- 1d. [Modern pictograph], EMOJI. Really nice clue, that. And, of course, contemporary answer.
I liked the intersecting Donald Duck nephews, HUEY and LOUIE. Less enamored of the clunky bits like ETH EEN UTE TERA SAIS YAH ALG.
3.33 stars from me.
Mike Buckley’s Los Angeles Times crossword — pannonica’s write-up
The puzzle’s AJAR (43a)! I mean, afoot!
- 1a/69a. [ … subject of this puzzle] DOCTOR WATSON.
- 7a. [Portrayer of of 1-/69-Across in “Sherlock Holmes” (2009)] JUDE LAW.
- 38a. [Portrayer of 1-/69-Across in the BBC’s “Sherlock”] MARTIN FREEMAN.
- 68a. [Portrayer of 1-/69-Across in CBS’ “Elementary”] LUCY LIU.
- 15d/48d. [ … 1-/69-Across creator Arthur] CONAN DOYLE.
Handy that LUCY LIU and JUDE LAW are both seven letters in length; quite possibly that was the theme’s origin. At least, that’s my inference.
I’m a bit torn on the implementation of the theme. On the one hand I get that the three actors are all recent filmic incarnations of the long-suffering partner/sidekick, but it seems almost criminal to omit the 5-5 NIGEL BRUCE, foil of Basil Rathbone and for all intents and purposes the ur-Watson of cinema. His name would have fit precisely where CONAN and DOYLE are in the grid, and although the author is never referred to by only his surname, it seems ever so slightly unbalanced to provide the [Sir] Arthur (Ignatius!) in the clue and the final two parts of his name in the grid, even though he of course is frequently referred to as ‘Conan Doyle’ as if it were his surname. What it comes down to is that I would have preferred another Watson to flesh things out further as opposed to tying it off with the author. But only slightly.
- 38a [Secure in a harbor] MOOR crossing 45a [Cry for seconds] MORE.
- 10d [Senior officials] ELDERS crossing 21a [Wise folk] SAGES.
- 40a [Mork’s sign-off] NANU-NANU; 50d [Mork’s people] ORKANS.
- 16a [Satan] EVIL ONE.
“But surely,” said I, “the fellow must be within the grasp of the law?”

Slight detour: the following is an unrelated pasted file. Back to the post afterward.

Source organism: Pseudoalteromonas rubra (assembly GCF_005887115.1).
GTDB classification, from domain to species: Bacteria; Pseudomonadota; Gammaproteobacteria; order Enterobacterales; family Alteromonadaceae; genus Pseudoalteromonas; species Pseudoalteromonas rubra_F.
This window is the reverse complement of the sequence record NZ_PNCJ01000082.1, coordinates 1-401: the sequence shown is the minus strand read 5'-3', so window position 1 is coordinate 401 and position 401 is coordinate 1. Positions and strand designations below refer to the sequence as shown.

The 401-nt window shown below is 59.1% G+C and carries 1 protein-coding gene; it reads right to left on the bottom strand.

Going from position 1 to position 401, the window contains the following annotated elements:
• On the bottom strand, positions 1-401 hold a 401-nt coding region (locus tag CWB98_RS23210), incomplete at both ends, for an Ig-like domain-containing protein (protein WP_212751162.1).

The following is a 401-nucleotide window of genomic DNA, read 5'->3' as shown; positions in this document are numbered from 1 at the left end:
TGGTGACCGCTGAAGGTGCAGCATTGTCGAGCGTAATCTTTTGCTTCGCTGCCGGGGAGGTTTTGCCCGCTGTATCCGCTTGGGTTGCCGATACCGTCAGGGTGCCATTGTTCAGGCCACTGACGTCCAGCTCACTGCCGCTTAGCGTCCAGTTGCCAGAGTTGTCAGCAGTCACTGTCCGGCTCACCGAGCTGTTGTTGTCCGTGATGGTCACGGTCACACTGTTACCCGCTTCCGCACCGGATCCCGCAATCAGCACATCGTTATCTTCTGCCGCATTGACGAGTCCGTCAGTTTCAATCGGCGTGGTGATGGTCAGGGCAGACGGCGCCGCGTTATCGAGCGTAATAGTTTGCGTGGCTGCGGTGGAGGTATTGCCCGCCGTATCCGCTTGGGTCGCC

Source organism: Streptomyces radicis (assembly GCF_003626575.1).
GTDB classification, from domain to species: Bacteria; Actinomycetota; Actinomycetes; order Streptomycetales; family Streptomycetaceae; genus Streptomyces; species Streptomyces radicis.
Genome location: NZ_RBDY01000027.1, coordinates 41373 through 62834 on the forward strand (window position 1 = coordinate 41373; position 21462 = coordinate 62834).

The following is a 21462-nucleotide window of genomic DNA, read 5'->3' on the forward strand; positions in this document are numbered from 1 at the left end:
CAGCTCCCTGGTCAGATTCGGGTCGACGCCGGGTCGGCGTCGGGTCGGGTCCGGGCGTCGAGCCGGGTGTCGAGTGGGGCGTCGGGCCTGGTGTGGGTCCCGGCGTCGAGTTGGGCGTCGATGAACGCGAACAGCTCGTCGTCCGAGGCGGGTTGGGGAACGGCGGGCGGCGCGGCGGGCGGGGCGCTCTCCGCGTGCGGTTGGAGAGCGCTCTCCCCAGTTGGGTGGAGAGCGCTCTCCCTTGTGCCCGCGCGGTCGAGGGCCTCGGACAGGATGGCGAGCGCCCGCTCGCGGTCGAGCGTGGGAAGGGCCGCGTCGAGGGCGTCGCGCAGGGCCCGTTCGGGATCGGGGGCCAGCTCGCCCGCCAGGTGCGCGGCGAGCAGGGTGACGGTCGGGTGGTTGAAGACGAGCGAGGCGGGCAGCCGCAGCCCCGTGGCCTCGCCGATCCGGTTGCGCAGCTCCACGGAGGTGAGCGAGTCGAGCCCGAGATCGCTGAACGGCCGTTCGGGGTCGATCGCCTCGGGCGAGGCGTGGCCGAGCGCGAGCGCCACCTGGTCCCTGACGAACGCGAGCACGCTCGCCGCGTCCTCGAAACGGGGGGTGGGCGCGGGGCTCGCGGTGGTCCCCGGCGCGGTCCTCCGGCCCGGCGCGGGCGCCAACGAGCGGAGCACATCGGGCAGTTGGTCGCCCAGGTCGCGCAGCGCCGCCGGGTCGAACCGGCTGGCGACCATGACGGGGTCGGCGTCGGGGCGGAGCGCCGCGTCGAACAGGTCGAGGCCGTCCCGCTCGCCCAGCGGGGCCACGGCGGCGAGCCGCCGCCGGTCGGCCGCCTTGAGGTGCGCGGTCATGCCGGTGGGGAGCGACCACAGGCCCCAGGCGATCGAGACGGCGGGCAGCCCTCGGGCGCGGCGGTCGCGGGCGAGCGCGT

“Technically, no doubt, but practically not. What would it profit a woman, for example, to get him a few months’ imprisonment if her own ruin must immediately follow? His victims dare not hit back. If ever he blackmailed an innocent person, then indeed we should have him, but he is as cunning as the Evil One. No, no, we must find other ways to fight him.” — The Adventure of Charles Augustus Milverton
- 64a [Natives of Tibet’s capital] LHASANS. Hey, I’m listening to Banco de Gaia’s Last Train to Lhasa (1995) right now!
- Kind of dupe with 12d [Political writer Coulter] ANN with 17a [“The Diary of Anne Frank” police] GESTAPO. Immanently [<em>sic</em>, see comments below) avoidable.
- 60d [“Major Barbara” playwright] SHAW. Not ‘Bernard Shaw‘, I might point out (for no particularly good reason).
- Least favorite bit: 58d [Four, on some sundials] IIII, which is a bit of a STAIN (57a) on the grid.
- 26a [Northern California town that once had a palindromic bakery] YREKA. Still haven’t gotten tired of this one, though.
In the ultimate assessment, I find this not-so-mysterious crossword to be quite up to snuff.
(There was another version I preferred, but could only be embedded with autoplay.)